Veretski Pass

Veretski Pass Concert Reviews

…In an explosive concert of the trio Veretski Pass in a sold out hall of the Horst Castle. Veretski Pass introduced their CD in a world premier. The name of this new ensemble is taken from the actual Carpathian mountain pass where Cookie Segelstein’s father was born. Extremely virtuosic klezmer sounds with jazzy dance inspired passages and repeated rhythmic changes make for the intense contrast between Heaven and Earth, God and Finite Human existence. After only a few measures, Horowitz, tsimbl and accordion, the fiery Cookie Segelstein violin and viola, and Stuart Brotman, bass, contradicted the assumption that klezmer music is from an extinct cultural epoch. Klezmer lives!

Because the music is the ideal platform for influences that come out of the human micro and macro cosmos. The trio was ecstatically cheered.

Westphälische Rundschau, April 19, 2004

Veretski Pass with Horowitz, Brotman and Segelstein played their traditional East European Jewish music in the sold out glass auditoium of the Horst Castle. They performed the melodies of the Tatars, from the Ukraine, Rumania and of course also from the Carpathian region of the Veretski Pass, over which many Jews traversed. Fiery and virtuosic dance music, and melancholy alternated back and forth and transported the listeners through an emotionally intensive musical journey which captured much of the rural originality. The audience was excited and danced at the end, new sense ofabandon…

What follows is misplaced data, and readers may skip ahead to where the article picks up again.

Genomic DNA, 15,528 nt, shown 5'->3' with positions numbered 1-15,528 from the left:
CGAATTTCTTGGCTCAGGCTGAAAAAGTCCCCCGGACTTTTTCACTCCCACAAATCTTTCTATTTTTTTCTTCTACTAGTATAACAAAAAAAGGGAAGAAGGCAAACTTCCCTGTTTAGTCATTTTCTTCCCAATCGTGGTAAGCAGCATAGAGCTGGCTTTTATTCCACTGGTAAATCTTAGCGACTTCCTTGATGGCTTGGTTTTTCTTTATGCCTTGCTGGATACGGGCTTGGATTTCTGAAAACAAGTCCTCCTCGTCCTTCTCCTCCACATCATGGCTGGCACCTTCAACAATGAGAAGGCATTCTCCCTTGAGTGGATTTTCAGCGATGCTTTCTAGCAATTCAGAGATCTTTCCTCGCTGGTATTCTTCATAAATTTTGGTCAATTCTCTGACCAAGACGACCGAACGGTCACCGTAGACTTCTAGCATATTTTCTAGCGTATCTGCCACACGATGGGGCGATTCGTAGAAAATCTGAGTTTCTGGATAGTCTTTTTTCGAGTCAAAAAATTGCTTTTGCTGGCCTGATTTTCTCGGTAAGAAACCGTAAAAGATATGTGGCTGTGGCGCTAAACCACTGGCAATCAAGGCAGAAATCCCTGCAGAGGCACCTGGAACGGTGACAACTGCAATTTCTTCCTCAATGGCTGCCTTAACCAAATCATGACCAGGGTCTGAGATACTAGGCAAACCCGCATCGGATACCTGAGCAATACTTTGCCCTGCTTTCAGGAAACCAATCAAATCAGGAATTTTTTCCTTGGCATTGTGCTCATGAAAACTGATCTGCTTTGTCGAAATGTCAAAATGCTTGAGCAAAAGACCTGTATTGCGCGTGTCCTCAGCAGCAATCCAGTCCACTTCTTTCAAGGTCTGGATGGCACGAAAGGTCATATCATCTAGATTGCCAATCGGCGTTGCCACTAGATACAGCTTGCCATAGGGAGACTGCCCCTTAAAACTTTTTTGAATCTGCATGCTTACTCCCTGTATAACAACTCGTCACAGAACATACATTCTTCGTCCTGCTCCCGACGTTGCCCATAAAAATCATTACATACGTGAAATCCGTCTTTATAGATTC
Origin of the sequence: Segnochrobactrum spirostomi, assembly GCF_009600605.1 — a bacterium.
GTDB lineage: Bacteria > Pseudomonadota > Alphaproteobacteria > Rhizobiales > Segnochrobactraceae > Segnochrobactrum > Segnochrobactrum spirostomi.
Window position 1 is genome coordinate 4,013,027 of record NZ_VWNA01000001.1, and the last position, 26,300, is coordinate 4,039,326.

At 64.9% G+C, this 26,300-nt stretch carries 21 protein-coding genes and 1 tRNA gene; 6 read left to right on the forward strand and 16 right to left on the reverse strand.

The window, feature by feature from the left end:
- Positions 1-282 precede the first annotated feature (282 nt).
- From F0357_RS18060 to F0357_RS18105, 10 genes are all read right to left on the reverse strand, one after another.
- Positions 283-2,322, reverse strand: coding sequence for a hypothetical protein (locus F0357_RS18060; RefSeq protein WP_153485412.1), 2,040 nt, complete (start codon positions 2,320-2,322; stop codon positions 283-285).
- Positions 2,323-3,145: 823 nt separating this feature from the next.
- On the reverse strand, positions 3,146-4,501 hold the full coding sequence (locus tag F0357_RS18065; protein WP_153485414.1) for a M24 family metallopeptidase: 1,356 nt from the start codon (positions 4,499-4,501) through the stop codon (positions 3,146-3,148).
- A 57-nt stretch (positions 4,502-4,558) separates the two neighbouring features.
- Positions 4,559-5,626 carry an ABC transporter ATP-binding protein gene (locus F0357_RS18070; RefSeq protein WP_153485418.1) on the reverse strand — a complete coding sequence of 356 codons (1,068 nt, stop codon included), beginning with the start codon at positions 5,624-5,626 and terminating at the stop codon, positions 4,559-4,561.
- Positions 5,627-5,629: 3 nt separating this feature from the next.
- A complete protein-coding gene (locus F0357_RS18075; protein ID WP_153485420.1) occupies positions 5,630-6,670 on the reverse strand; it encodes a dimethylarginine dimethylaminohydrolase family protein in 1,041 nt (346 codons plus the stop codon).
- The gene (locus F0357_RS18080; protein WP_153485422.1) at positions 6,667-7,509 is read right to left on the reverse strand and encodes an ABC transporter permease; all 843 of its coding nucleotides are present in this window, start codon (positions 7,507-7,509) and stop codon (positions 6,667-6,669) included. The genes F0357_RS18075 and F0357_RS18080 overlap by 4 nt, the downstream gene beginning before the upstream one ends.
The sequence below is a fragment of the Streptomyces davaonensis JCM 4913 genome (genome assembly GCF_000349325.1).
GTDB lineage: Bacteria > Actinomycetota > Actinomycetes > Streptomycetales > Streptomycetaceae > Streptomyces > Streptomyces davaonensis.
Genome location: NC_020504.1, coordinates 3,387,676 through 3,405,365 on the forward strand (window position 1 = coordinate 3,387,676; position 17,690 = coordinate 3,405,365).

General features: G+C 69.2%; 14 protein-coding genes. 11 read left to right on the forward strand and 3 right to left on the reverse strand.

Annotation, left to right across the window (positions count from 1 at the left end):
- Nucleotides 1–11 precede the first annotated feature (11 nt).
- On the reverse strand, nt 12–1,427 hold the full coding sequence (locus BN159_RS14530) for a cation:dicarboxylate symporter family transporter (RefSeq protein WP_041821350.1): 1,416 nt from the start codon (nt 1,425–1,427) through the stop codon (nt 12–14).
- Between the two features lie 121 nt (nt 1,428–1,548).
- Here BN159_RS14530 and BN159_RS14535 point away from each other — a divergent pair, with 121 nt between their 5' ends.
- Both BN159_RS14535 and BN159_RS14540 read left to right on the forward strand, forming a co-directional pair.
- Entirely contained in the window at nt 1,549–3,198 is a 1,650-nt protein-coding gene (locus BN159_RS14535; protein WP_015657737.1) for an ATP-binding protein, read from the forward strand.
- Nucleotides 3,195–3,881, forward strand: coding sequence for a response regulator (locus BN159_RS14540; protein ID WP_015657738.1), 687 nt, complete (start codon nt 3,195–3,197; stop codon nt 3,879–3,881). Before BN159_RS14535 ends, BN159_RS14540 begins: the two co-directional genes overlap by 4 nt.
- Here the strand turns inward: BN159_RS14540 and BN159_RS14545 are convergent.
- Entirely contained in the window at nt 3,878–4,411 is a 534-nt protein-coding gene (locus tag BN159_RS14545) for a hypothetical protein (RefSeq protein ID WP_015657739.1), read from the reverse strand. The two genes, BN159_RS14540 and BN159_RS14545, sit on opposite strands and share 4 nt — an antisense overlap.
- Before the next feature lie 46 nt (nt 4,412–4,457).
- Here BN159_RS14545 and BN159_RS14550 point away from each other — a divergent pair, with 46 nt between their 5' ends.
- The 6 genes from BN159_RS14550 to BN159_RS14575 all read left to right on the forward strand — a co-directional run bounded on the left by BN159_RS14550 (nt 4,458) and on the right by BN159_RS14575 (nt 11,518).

Buersche Zeitung; Ruhr Nachrichten, April 19, 2004

…Joshua Horowitz, who together with Stuart Brotman is one of the leading musicians of the traditional klezmer performance style. They make music together with violinist Cookie Segelstein in the group Veretski Pass which stands as one of the best ensembles of the klezmer revival.

Christoph Wagner, Schwartzwälder Bote, Kultur #233, October 7, 2004

…Is klezmer music an international music of the soul? That was the impression that this concert left behind. Cookie Segelstein, a woman with a far away almost unreachable facial expression, seriously dressed and with intense and concentrated body language revealed with her violin an unlimited array of sound possibilities. She let her violin speak, cry, laugh and dance, and gave it a human voice with a multifaceted power of expression. Beside her was Joshua Horowitz, a master of the button accordion and the tsimbl, which is an old and almost forgotten instrument of klezmer music. On the trapezoidal instrument with three bridges and one hundred and five strings, he enchanted us with small spoonlike wooden hammers; creating a beautiful carpet of sound with a huge range and unbelievable speed and facility, evoking images of a long forgotten world. Finally, Stuart Brotman embodied a calm, steely power on the cello he played. He surrounded the (awake)vibrant violin, which was in a constant chase of duet and dance with the accordion and tsimbl, and gave a warm ground and backround to the music.

Everything about this evening was perfect: extraordinary people and music that touched the soul of this transfixed audience. Those who listened with their hearts found on this evening, their own roots.

Suzanne Grimm, Schwäeische Zeitung, October 11, 2004